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Written by Bruce Normann   
Monday, 10 January 2011
Table of Contents: Page Index
PowerColor Radeon HD 6870 PCS+ Video Card
Closer Look: PowerColor PCS HD 6870
PowerColor PCS HD 6870 Detailed Features
Features and Specifications
Video Card Testing Methodology
DX10: 3DMark Vantage
DX10: Crysis
DX10: Just Cause 2
DX9 SSAO: Mafia II
DX11: Aliens vs. Predator
DX11: Battlefield: Bad Company 2
DX11: DiRT-2 Demo
DX11: H.A.W.X. 2
DX11: Lost Planet 2
DX11: METRO 2033
DX11: Unigine Heaven 2.1
PowerColor PCS HD 6870 Temperatures
VGA Power Consumption
AMD Radeon HD 6870 Final Thoughts
PowerColor PCS HD 6870 Conclusion

Unigine Heaven 2.1 Benchmark Results

The Unigine "Heaven 2.1" benchmark is a free, publicly available, tool that grants the power to unleash the graphics capabilities in DirectX 11 for Windows 7 or updated Vista Operating Systems. It reveals the enchanting magic of floating islands with a tiny village hidden in the cloudy skies. With the interactive mode, emerging experience of exploring the intricate world is within reach. Through its advanced renderer, Unigine is one of the first to set precedence in showcasing the art assets with tessellation, bringing compelling visual finesse, utilizing the technology to the full extend and exhibiting the possibilities of enriching 3D gaming.

The distinguishing feature in the Unigine Heaven benchmark is a hardware tessellation that is a scalable technology aimed for automatic subdivision of polygons into smaller and finer pieces, so that developers can gain a more detailed look of their games almost free of charge in terms of performance. Thanks to this procedure, the elaboration of the rendered image finally approaches the boundary of veridical visual perception. The "Heaven" benchmark excels at the following key features:

  • Native support of OpenGL, DirectX 9, DirectX-10 and DirectX-11
  • Comprehensive use of tessellation technology
  • Advanced SSAO (screen-space ambient occlusion)
  • Volumetric cumulonimbus clouds generated by a physically accurate algorithm
  • Dynamic simulation of changing environment with high physical fidelity
  • Interactive experience with fly/walk-through modes
  • ATI Eyefinity support

PowerColor_HD_6870_PCS_Video_Card_Unigine_Heaven_DX11_4xAA.jpg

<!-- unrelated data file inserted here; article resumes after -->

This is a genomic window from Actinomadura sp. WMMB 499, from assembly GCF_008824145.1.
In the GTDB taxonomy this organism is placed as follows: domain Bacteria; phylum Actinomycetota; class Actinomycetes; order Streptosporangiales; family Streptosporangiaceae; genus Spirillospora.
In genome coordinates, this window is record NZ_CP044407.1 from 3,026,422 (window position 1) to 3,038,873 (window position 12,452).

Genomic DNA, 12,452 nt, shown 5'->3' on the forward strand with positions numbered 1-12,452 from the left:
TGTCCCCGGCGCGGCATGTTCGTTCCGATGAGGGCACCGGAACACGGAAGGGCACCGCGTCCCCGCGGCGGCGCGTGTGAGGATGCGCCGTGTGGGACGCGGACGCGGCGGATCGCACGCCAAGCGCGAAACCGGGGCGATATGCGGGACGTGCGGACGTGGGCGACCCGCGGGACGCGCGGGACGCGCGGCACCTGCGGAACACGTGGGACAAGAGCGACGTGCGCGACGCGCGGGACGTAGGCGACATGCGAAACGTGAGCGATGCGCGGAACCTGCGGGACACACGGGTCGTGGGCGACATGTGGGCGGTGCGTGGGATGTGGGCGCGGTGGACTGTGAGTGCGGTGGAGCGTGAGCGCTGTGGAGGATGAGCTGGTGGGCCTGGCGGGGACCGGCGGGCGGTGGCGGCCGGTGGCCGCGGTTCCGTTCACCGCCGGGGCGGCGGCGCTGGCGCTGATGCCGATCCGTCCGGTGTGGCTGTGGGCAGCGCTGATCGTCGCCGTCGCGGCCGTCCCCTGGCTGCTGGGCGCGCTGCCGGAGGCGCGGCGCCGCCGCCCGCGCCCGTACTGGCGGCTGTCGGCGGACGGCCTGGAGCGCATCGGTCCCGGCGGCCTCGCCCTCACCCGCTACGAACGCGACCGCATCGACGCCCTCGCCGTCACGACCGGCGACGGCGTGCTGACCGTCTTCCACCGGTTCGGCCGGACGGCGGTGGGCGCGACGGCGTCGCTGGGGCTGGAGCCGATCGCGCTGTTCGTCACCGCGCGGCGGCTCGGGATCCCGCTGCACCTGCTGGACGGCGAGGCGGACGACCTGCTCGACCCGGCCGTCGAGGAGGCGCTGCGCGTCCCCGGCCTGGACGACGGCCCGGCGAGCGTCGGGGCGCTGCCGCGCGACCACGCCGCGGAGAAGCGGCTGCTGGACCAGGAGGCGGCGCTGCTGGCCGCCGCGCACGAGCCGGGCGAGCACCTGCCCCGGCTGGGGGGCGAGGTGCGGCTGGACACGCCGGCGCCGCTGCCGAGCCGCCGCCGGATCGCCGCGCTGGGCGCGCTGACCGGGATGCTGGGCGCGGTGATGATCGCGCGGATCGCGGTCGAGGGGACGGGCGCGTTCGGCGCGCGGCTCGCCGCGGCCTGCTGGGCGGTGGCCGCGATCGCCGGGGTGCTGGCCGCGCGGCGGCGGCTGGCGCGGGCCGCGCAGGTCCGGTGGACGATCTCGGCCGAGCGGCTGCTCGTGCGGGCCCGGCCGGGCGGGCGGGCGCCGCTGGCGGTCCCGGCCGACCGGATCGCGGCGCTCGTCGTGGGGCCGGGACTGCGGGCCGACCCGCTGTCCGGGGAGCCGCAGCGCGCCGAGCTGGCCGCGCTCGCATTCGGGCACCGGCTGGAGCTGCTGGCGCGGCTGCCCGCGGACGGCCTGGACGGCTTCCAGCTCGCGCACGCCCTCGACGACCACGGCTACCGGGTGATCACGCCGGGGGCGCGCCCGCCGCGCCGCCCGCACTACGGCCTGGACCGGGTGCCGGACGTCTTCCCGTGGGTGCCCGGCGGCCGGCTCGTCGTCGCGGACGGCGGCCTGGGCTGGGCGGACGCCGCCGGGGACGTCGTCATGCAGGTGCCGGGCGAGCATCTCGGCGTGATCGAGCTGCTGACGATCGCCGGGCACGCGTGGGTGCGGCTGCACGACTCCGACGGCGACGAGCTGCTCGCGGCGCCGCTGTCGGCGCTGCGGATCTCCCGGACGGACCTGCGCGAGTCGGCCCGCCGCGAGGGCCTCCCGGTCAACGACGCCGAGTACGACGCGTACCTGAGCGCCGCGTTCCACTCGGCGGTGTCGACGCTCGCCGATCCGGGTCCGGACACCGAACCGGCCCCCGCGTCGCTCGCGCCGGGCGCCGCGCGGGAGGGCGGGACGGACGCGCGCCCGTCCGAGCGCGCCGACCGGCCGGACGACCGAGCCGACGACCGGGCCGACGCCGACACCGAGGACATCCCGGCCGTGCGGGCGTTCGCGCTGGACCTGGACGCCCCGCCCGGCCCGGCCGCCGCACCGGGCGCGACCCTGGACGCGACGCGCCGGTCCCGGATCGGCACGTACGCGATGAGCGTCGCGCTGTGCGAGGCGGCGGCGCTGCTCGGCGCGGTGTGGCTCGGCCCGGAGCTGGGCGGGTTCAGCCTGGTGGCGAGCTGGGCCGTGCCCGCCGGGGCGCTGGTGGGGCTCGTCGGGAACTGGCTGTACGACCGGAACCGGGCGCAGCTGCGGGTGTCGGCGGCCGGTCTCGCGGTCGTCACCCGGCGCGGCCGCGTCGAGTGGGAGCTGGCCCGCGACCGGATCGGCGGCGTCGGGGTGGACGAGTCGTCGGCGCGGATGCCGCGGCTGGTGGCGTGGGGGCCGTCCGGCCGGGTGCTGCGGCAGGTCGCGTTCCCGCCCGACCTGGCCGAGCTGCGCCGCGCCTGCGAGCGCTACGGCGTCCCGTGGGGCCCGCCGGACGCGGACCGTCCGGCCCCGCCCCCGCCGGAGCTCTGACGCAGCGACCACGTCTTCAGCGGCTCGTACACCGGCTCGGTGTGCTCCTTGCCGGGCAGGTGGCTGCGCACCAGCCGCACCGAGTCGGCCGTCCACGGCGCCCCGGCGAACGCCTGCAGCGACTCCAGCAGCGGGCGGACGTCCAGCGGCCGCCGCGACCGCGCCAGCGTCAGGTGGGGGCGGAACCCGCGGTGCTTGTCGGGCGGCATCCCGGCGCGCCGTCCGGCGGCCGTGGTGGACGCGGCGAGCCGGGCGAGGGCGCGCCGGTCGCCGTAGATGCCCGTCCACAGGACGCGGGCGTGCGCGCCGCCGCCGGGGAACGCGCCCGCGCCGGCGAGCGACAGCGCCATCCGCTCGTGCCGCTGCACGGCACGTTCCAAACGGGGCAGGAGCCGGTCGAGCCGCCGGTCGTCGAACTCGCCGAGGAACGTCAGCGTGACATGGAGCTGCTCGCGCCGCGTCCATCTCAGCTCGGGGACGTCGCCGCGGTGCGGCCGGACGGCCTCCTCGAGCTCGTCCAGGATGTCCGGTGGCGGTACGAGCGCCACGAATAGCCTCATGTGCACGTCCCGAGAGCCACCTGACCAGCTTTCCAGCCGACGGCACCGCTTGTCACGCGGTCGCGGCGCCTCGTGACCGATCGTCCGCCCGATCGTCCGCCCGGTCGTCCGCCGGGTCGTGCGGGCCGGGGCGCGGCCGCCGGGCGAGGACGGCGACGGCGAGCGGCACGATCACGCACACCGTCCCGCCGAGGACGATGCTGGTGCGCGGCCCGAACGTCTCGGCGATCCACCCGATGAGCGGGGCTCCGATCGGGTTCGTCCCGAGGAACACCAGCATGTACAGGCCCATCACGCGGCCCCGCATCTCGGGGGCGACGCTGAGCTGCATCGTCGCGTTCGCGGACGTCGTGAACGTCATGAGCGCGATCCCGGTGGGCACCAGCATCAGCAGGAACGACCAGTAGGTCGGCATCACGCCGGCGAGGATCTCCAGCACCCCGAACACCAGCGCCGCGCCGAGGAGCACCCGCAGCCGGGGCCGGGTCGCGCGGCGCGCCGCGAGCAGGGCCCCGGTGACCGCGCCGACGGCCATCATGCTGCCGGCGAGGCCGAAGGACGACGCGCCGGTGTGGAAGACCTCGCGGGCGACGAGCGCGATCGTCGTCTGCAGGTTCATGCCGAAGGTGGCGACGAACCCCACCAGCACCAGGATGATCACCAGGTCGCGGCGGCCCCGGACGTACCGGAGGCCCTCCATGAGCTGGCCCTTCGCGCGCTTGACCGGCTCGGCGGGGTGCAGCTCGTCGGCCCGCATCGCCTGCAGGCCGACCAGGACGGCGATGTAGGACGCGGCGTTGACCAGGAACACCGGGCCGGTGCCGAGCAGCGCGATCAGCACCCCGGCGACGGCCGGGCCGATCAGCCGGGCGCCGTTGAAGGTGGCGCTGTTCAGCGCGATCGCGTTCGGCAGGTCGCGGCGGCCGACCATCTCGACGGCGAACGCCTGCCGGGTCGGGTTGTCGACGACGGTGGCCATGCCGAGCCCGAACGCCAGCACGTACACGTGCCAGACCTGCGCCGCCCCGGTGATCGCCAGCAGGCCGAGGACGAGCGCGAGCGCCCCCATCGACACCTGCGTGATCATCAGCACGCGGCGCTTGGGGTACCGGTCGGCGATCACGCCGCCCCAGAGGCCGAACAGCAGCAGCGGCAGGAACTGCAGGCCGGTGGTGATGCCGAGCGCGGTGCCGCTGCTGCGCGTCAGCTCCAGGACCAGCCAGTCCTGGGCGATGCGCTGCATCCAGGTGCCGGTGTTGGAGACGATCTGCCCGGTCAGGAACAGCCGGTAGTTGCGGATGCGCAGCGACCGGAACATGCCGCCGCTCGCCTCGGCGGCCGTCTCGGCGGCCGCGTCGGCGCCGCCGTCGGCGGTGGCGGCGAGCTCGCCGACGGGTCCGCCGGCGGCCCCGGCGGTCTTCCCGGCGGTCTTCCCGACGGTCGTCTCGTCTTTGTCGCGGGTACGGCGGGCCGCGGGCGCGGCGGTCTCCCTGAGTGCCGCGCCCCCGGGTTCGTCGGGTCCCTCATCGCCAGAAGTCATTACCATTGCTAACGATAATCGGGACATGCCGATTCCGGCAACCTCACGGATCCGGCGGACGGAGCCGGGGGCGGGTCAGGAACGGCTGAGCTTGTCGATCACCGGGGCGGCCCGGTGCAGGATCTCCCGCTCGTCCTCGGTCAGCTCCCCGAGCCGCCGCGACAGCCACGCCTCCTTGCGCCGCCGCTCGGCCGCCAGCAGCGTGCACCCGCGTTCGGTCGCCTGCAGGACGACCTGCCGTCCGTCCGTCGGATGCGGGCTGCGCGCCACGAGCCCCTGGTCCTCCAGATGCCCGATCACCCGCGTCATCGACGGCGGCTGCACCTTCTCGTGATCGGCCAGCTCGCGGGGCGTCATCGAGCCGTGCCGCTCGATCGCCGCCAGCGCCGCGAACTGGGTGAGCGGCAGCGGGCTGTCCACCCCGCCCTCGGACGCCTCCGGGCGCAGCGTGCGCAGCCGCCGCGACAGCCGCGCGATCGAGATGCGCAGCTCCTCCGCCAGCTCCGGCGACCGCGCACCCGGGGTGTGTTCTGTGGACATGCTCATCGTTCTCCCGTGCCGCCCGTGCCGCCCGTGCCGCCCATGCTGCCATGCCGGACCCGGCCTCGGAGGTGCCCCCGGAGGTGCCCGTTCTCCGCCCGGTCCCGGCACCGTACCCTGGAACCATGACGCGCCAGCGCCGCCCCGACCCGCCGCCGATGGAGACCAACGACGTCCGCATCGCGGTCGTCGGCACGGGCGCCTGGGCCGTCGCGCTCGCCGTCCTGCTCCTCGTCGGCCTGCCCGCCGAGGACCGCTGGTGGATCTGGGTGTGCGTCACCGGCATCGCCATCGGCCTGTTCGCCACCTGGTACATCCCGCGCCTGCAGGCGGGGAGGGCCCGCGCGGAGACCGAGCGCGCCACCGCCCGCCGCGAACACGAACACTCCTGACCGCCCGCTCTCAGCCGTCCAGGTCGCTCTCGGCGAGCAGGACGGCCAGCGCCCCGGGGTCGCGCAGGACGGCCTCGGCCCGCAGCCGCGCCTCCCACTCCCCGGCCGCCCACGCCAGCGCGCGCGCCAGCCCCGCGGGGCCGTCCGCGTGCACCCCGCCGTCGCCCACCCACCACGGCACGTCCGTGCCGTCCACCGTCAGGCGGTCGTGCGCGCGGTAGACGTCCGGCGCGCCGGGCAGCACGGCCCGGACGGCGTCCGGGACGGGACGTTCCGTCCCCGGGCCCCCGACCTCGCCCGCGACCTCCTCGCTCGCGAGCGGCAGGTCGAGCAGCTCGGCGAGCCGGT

Starting off with a lighter load of 4x MSAA, we see the Gigabyte GTX 480 SOC taking the single GPU crown by a large margin. Even in the "normal" tessellation mode, this is a graphics test that really shows off the full impact of this DirectX 11 technology. The Fermi architecture has so much more computing power designated and available for tessellation, that it's no small surprise to see the card doing so well here. The same goes for the GTX 460 SLI combo, which ekes out a first place finish in this test. The HD 6870, with its revamped tessellation engine, gets within striking distance of the HD 5870 in single-GPU mode and nips past it by less than one FPS when they're both in CrossFireX mode. I'm amazed that it does this with only the same number of shaders as the Radeon HD 5830. There is no jerkiness to the display with any of the multi-GPU pairs at this resolution; now that I've seen the landscape go by for a couple hundred times, I can spot the small stutters pretty easily. This test was run with 4x anti-aliasing; let's see how the cards stack up when we increase MSAA to the maximum level of 8x.

PowerColor_HD_6870_PCS_Video_Card_Unigine_Heaven_DX11_8xAA.jpg

Increasing the anti-aliasing just improved the already convincing performance of the MSI N460GTX Cyclone, relative to all of the other cards. There's no denying that the Fermi chip, in its best interpretation yet: the GF104, is a killer when called upon for tessellation duty. The GTX 480 SOC also gains some in this test; it advances to second place in these rankings, compared to fourth place when we had MSAA cranked down to 4x. Besides the most obvious trend of the GTX 460 SLI grabbing first place more often than not, the other thing I've noticed is a consistent improvement in performance by the GTX 480 when the going gets tough.

In our next section, we investigate the thermal performance of the PowerColor PCS+ HD6870 1GB GDDR5 video card, and see how well this non-reference cooler works on this new class of GPU that sits between the old Cypress and Juniper form factors.

Graphics Card

Cores

Core Clock

Shader Clock

Memory Clock

Memory

Interface

MSI GeForce GTX 460 (N460GTX Cyclone 1GD5/OC)

336

725

1450

900

1.0 GB GDDR5

256-bit

PowerColor PCS+ HD 6870 (AX6870 1GBD5-PP2DH)

1120

940

N/A

1100

1.0 GB GDDR5

256-bit

PowerColor Radeon HD 5870 (PCS+ AX5870 1GBD5-PPDHG2)

1600

875

N/A

1250

1.0 GB GDDR5

256-bit

Gigabyte GeForce GTX 480 (GV-N480SO-15I Super Over Clock)

480

820

1640

950

1536 MB GDDR5

384-bit



 

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